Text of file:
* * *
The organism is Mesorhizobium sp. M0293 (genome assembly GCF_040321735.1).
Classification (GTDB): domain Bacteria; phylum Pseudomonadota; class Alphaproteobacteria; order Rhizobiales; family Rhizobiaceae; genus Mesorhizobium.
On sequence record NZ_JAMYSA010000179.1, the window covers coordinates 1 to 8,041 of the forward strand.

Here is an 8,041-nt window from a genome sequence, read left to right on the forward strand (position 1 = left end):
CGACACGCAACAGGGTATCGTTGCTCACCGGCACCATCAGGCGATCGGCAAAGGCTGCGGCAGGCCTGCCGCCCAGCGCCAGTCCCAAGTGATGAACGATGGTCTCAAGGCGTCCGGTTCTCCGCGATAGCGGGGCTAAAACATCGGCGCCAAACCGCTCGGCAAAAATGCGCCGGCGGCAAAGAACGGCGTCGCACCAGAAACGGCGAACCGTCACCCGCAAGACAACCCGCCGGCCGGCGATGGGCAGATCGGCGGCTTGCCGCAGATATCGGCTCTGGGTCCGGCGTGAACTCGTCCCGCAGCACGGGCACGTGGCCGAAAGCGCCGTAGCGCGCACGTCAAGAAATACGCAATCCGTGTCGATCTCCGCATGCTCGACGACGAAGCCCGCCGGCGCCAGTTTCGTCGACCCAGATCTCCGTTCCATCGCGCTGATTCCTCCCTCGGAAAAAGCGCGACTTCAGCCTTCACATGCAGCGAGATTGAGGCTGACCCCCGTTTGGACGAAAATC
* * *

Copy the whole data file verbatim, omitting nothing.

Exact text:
The organism is Mesorhizobium sp. M0293 (genome assembly GCF_040321735.1).
Classification (GTDB): domain Bacteria; phylum Pseudomonadota; class Alphaproteobacteria; order Rhizobiales; family Rhizobiaceae; genus Mesorhizobium.
On sequence record NZ_JAMYSA010000179.1, the window covers coordinates 1 to 8,041 of the forward strand.

Here is an 8,041-nt window from a genome sequence, read left to right on the forward strand (position 1 = left end):
CGACACGCAACAGGGTATCGTTGCTCACCGGCACCATCAGGCGATCGGCAAAGGCTGCGGCAGGCCTGCCGCCCAGCGCCAGTCCCAAGTGATGAACGATGGTCTCAAGGCGTCCGGTTCTCCGCGATAGCGGGGCTAAAACATCGGCGCCAAACCGCTCGGCAAAAATGCGCCGGCGGCAAAGAACGGCGTCGCACCAGAAACGGCGAACCGTCACCCGCAAGACAACCCGCCGGCCGGCGATGGGCAGATCGGCGGCTTGCCGCAGATATCGGCTCTGGGTCCGGCGTGAACTCGTCCCGCAGCACGGGCACGTGGCCGAAAGCGCCGTAGCGCGCACGTCAAGAAATACGCAATCCGTGTCGATCTCCGCATGCTCGACGACGAAGCCCGCCGGCGCCAGTTTCGTCGACCCAGATCTCCGTTCCATCGCGCTGATTCCTCCCTCGGAAAAAGCGCGACTTCAGCCTTCACATGCAGCGAGATTGAGGCTGACCCCCGTTTGGACGAAAATC